In the first of these posts, I explained how “masculinity”, whatever it means to those who care about how much of it they have or who is threatening it, doesn’t seem to matter to me at all. In this post I’ll explain why I still want to understand it.
Is it a relief or is it a shame that I have instilled in myself the belief that I am not like other men? Is the solution to dissolve the competition entirely or to make people like me feel accepted into it in future?
I really don’t know the answer to that one. As a rule of thumb, if there’s a thing people typically enjoy doing, I don’t do it. But if I then said, “The answer here is that everyone should stop doing things I personally think are dumb and participate in the things I only enjoy,” I’ve gone too far, and maybe shouldn’t even have started.
Maybe the principle is this: if people are enjoying themselves (the unrelatable joy of masculine competition), leave them to it. If we can use each other’s lives as examples of how to stop caring about things that add suffering to our lives, yes, let’s do that. But playing someone else’s game when you don’t care about it is a waste of time, for reasons I explain later.
See the thing is, it’s not even the fault of other men that I don’t feel part of the competition. A lot of them still think I’m in it, in fact. But men so rarely talk about it, so how was I supposed to notice or even formulate, until now, my thoughts on what it is and why it doesn’t matter to me? And how were they supposed to know that there exist men who don’t care about masculinity? And how was I supposed to know what a threat to masculinity looks like and when I was making one?
Me threaten your masculinity? We really do live on different planets, mate.
It’s a weird backwards compliment if I ever get accused of trying to be more masculine than someone else. It’s a bit like someone saying, “You have a small face!” with enthusiasm. You think, “Do people actually care about face size? Interesting. I’m not going to start, but it’s nice that from their perspective, they just gave me a compliment.”
So, thus far I haven’t cared about being seen as masculine or not. But, if masculinity is something someone else respects, and thought I had it, I took the compliment. Only so I didn’t insult them.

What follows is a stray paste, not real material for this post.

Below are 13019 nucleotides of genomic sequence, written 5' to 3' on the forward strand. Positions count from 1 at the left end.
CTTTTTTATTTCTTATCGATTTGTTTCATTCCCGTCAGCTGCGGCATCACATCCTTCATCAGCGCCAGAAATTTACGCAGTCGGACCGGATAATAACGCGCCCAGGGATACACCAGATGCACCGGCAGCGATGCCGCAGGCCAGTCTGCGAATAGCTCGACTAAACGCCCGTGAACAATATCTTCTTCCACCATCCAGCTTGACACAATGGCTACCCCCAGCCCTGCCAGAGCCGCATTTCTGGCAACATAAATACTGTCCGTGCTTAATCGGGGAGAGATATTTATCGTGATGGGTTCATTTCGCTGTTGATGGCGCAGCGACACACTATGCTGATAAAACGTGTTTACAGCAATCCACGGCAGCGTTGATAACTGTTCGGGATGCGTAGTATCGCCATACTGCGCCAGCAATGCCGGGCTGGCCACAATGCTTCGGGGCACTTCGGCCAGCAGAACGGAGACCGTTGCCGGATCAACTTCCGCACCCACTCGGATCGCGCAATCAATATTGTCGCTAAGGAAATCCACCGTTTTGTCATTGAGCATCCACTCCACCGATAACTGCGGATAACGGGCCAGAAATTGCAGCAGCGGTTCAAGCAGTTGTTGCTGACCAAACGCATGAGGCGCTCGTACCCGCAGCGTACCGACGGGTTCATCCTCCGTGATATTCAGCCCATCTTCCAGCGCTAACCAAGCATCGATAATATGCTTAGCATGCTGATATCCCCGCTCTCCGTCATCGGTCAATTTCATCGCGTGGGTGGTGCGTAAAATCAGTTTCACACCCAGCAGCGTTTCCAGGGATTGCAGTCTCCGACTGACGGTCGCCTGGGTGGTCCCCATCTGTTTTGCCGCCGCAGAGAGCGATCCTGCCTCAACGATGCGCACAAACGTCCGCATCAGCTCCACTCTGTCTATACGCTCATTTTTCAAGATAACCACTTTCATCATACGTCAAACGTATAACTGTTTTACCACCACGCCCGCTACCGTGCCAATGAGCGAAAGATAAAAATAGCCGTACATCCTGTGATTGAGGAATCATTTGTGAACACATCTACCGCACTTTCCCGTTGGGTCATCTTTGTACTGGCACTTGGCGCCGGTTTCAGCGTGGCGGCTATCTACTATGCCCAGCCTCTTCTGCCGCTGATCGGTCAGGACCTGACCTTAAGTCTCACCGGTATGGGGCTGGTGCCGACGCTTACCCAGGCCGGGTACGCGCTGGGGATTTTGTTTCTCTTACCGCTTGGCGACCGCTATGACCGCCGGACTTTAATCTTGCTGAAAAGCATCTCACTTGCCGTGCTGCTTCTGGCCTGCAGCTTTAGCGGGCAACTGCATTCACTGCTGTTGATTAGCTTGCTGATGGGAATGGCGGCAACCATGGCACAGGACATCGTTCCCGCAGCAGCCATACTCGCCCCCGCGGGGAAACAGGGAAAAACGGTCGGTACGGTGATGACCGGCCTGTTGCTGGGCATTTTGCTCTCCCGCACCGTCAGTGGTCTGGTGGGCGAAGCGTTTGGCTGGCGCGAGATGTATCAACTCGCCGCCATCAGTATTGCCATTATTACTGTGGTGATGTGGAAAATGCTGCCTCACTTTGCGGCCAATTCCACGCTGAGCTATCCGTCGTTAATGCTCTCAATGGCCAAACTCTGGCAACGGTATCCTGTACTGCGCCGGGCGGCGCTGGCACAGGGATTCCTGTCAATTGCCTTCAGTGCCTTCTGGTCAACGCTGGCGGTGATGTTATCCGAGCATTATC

The insult is probably like this:
You compliment someone on their lovely eyes.
They say, “Thanks, but I never really thought that mattered.”
And you think, “But I’ve always thought my eyes were one of my loveliest features. In her world, that doesn’t matter. Does that mean she sees me without the loveliness of my eyes? I’ve relied on that so heavily that I don’t know that the rest of me is sufficient.”
I meant to end the example there, my point being, it’s mean to reject the compliment, and that’s why I haven’t rejected it so far. But what if you extend the implications of this apparent insult?
(This is where I wish I’d chosen a more substantial example than “lovely eyes”, but it’s sufficient for you to get my point anyway!)
You’d probably get the following: “Even though she has dismissed the loveliness of my eyes, perhaps there is some loveliness to me, some other quality of mine, that she values as highly as I value my eyes. Some aspect of me, currently hidden, that others appreciate, and that I can feel proud of. Just as I value eyes and she doesn’t, I’d bet she has some equivalent feature or property that she values highly—whether I ever find out what it is or not. But, I would like to know what it is, so that I can learn what matters to her and give her compliments and encouragements in the areas of her life that she cares about. And I would like to know how I fare in these previously hidden arenas. Because, perhaps those times I was beating myself up about not measuring up to my own chosen criteria, other people saw me excelling in areas I hadn’t even seen. Once I discover and reveal these previous blind spots, perhaps I will see that I was more competent than I thought. There is also the possibility that I am less competent in hidden arenas also. But the more information I have, the better I can be and the richer the life I will lead.”
A strange kind of humbling and enriching experience, then. This is the interesting challenge of hanging out with people who aren’t like us, and the benefit of talking openly about our experiences and remaining curious about one another.
That’s the apparent double bind of masculinity, then. If I were a straight man who valued my masculinity, who would I talk to about it? Other men? They’re my competition! And maybe not my girlfriend, because if she laughs at me, that’s a threat to the masculinity. Or what if she learns what I value and exploits it?
I can’t talk on the female experience of masculinity. Of course that’s not here, and it’s worth pointing out. Not only don’t I know much about masculinity myself, but a gay man writing about masculinity was never gonna pass the Bechdel test, was it?
And by the way, as always these blogs, and basically everything I do, are invitations for you to contribute, and a female perspective on masculinity is indeed missing.
What I do know is that those who are aware of the importance of masculinity can and do exploit it. I’ll give an example in the next blog post.